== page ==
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Pro And Con On Jim Haslett, The Bill Belichick Of The UFL

Posted by Matt Terl on January 15, 2010 – 4:20 pm

The Redskins named Jim Haslett their defensive coordinator today, confirming a move that’s been rumored for a few days now, and filling a position that opened when Greg Blache retired.

Haslett coached the UFL’s Florida Tuskers to an undefeated season and a loss in the championship game last year, which pretty much makes him the Bill Belichick of the UFL. (It also means that he fills an interesting parenthetical niche as the second guy the Redskins have signed who was involved with that UFL Championship game — mid-season replacement kicker Graham Gano kicked the gamewinning field goal to beat Haslett’s Tuskers.)

And he has NFL cred as well. He was the defensive coordinator of the New Orleans Saints in 1996, the Pittsburgh Steelers from 1997-99, and the St. Louis Rams in 2006, 2007 and for the first four games of 2008 before being named interim head coach in St. Louis. (And beating the Redskins the following Sunday, in fact.)

He played in the NFL as well, as linebacker for the Buffalo Bills, where he won defensive rookie of the year in 1979 and went to the Pro Bowl in 1980. The picture above — Haslett stopping Tony Dorsett for a short gain — is really all the backstory I need to embrace the guy as a Redskins coach. But not everyone agrees with me on that.
On his Redskins blog The Om Field, the eponymous Om is less than enthused by the hiring.

Not really sure why, but I have never much cared for Haslett. Something about the guy has just always rubbed me the wrong way.

So … trying to rise above such pettiness, I dug into his record as a defensive coordinator in the NFL real quick, to be sure I wasn’t cutting off my nose to spite my face (whatever the hell that old saw means). Can’t be letting vague personal get in the way of potential for success after all.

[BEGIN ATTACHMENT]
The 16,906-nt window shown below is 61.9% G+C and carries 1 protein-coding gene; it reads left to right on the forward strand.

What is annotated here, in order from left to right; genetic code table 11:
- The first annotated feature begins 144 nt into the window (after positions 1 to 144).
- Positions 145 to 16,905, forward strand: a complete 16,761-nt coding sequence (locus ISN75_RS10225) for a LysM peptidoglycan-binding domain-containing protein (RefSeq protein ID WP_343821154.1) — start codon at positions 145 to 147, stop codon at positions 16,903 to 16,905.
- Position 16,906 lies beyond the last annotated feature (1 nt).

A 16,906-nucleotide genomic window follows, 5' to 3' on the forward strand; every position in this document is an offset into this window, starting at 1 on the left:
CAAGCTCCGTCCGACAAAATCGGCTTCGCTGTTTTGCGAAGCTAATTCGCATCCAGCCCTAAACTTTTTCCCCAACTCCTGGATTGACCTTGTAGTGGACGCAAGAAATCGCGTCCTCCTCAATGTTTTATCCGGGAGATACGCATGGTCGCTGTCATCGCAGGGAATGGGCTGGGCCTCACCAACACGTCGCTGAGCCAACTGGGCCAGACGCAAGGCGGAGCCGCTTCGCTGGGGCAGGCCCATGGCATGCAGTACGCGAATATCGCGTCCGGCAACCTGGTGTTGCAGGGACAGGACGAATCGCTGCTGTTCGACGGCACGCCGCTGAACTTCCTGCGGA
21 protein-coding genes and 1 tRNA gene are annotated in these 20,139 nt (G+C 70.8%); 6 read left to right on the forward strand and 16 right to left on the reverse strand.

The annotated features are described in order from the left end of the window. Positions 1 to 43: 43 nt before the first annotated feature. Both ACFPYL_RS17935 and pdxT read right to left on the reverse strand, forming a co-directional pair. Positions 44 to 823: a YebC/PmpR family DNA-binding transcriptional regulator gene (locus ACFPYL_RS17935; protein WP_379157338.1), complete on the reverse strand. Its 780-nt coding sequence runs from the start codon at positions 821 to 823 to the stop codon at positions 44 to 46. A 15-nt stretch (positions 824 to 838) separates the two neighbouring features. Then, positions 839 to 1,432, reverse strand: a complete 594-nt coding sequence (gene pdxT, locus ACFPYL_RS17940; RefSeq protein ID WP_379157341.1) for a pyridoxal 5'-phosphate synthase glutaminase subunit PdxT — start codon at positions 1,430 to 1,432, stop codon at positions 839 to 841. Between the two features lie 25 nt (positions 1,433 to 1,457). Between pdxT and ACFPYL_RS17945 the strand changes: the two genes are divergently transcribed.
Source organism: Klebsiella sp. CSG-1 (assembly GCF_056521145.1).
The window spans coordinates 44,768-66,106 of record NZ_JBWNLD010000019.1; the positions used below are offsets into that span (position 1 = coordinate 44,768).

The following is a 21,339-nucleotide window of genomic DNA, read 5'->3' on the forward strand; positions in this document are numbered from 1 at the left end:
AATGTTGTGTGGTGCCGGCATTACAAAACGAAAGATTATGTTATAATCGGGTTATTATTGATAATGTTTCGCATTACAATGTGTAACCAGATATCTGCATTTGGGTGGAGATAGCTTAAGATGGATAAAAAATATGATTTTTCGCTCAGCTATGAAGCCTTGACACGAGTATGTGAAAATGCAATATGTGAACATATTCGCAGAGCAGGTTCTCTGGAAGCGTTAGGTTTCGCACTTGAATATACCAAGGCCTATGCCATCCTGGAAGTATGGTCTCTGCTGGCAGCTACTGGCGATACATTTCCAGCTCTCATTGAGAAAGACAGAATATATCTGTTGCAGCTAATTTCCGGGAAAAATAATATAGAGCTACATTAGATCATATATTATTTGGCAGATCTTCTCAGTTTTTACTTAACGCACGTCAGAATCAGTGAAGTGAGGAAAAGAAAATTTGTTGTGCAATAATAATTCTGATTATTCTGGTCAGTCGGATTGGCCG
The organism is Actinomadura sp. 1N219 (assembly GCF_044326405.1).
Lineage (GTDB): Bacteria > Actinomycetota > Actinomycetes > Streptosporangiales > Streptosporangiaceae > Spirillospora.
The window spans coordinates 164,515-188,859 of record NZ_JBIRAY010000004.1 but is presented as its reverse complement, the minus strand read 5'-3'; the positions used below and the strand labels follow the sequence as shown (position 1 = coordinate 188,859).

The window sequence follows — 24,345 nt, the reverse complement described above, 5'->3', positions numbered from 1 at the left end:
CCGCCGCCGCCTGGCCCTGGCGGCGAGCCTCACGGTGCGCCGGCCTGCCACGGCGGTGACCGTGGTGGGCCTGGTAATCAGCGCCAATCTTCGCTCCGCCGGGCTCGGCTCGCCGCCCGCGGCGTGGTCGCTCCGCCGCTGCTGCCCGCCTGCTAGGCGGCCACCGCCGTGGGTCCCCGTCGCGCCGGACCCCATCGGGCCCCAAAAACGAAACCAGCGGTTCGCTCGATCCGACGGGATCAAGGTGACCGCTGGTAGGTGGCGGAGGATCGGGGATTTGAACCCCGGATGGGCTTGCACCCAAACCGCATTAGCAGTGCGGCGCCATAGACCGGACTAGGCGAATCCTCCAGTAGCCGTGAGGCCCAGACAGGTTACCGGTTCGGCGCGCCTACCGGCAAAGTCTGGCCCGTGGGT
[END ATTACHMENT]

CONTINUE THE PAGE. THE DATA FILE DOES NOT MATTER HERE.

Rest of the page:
The defensive numbers are … less-than-optimal, let’s say. Haslett’s defenses in Pittsburgh slipped noticeably in the rankings from the time he took over, from 2nd before he got there to 6th and then to 12th in the league. And that’s certainly less-than-ideal. (This would be the “con” perspective, in case you hadn’t guessed.)

But here’s the thing: the defense in Washington has been ranked well numerically the last couple of years, but that ranking never seemed to be fully reflected on the field. If you’re being honest with yourself, what do you picture when you picture the 2009 Redskins pass defense, for example?

Do you think of it as the 8th ranked pass defense in the NFL (which it was), or do you think of the defensive secondary playing ten yards off the line of scrimmage on a third-and-8? Or of Tony Romo passing the Cowboys down the field to the game winning touchdown? Based on my emails and what I see on Twitter, I suspect that most of you think of something more like those second things.

So rankings are meaningless. Fine. But does that actually address the concerns Om expresses about Haslett?

Yes, actually, according to ESPN.com’s Matt Mosley:

Haslett, a former NFL linebacker, has an outstanding reputation as a defensive coordinator in the league and you can guarantee that he’ll field a more aggressive unit than Greg Blache featured the past two seasons. Redskins fans clung to stats that showed they were a top-10 defense on Blache’s watch, but this unit didn’t cause enough turnovers and never really took over games.

(That’s the “pro” perspective.)

Honestly, I’d rather see a more aggressive defense — one that gets takeaways and (even more) sacks and tried to assert its will on an opponent — even if it means giving up the occasional big play. Because, really, the defense seemed to be doing that anyhow last year, without the aggressive part.

The best thing I’ve heard about Haslett, though, has just been the general gossip on the guy, which goes something like this: he’s not rigid, he’s not attached to a particular system, and he’s very good at putting his players in position to take advantage of their natural abilities. If that’s accurate, it could help any number of players on the defense — and make at least one grouchy defensive tackle much happier.

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